The Bank of Japan (BOJ) has pumped in an additional ¥3.5 trillion ($43 billion, £27 billion) in the financial markets on Wednesday, the third day in a row since the devastating earthquake and Tsunami hit the country on Friday.
The latest move is the bank’s effort to shore up investor confidence in the Japanese financial system, which has seen bank inject ¥23 trillion ($284 billion) in total on the first two days of the week. The cash injection in the banking sector is meant to maintain adequate liquidity in the system.
The main Japanese stock index the Nikkei gained by 6% on Wednesday after witnessing massive drops amid sell-offs by foreign investors.
Analysts say the central bank’s decision to inject liquidity may also have been triggered by a rising Yen.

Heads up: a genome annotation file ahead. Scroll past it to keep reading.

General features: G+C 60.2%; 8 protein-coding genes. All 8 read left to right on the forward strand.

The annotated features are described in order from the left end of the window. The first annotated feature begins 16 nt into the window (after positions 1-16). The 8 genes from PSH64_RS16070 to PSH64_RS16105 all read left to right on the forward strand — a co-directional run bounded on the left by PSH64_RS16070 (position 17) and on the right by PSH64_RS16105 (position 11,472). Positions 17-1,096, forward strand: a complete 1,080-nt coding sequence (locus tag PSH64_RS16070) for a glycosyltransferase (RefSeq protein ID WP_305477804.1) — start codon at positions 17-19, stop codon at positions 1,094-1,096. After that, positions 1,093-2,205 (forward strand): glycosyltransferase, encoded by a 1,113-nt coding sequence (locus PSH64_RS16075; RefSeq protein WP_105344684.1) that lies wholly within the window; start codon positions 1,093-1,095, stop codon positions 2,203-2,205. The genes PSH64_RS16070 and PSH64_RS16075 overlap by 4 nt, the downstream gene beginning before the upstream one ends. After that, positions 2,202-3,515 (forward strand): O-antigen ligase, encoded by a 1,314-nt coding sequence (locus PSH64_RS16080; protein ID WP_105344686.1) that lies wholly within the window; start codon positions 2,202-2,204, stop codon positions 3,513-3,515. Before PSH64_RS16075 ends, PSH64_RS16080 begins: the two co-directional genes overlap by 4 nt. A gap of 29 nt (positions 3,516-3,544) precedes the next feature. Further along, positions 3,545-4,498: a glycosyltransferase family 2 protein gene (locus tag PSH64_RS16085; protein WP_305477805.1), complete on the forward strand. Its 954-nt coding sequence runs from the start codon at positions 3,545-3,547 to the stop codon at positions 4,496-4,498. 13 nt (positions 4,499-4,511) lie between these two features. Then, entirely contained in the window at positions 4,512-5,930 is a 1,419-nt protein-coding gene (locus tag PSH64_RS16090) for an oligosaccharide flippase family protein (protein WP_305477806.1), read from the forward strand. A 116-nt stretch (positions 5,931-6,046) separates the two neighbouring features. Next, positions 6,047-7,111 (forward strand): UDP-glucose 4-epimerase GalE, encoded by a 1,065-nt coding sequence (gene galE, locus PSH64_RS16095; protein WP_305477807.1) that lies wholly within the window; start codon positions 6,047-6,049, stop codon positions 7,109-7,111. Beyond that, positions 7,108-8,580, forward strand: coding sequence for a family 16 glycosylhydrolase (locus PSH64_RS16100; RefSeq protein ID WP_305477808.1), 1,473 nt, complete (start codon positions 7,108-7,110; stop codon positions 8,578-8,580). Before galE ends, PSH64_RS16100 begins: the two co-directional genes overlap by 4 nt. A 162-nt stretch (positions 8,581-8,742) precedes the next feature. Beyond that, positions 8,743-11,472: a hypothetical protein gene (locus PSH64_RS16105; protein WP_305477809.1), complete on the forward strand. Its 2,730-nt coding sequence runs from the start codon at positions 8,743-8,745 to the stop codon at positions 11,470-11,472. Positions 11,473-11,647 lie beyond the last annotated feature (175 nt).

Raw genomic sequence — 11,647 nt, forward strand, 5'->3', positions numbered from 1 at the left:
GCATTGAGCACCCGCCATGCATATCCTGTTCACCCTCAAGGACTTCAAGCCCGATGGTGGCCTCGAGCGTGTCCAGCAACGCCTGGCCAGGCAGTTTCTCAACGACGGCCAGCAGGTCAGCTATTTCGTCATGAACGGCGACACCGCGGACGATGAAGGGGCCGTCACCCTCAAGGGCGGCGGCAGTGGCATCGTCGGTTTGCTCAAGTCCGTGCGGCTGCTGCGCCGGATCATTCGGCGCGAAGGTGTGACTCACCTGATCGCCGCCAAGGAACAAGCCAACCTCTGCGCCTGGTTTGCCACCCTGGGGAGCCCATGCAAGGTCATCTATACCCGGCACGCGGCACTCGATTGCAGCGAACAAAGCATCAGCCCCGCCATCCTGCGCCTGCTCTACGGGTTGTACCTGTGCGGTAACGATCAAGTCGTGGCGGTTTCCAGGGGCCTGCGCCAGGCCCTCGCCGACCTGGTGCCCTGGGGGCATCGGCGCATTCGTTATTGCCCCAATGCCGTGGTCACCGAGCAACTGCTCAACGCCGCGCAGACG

As overseas Japanese companies and insurers start sending money for the country’s reconstruction, the Yen has been appreciating against the US dollar. An excess supply of dollars weakens the greenback against the Yen.
A stronger Yen will make exports more expensive thus rendering them less competitive. It also affects the Japanese firms’ overseas profits when they are sent back and converted to Yen.
Yoshihiko Noda – the country’s finance minister said on Tuesday that his government is closely watching the price movement of the Yen closely.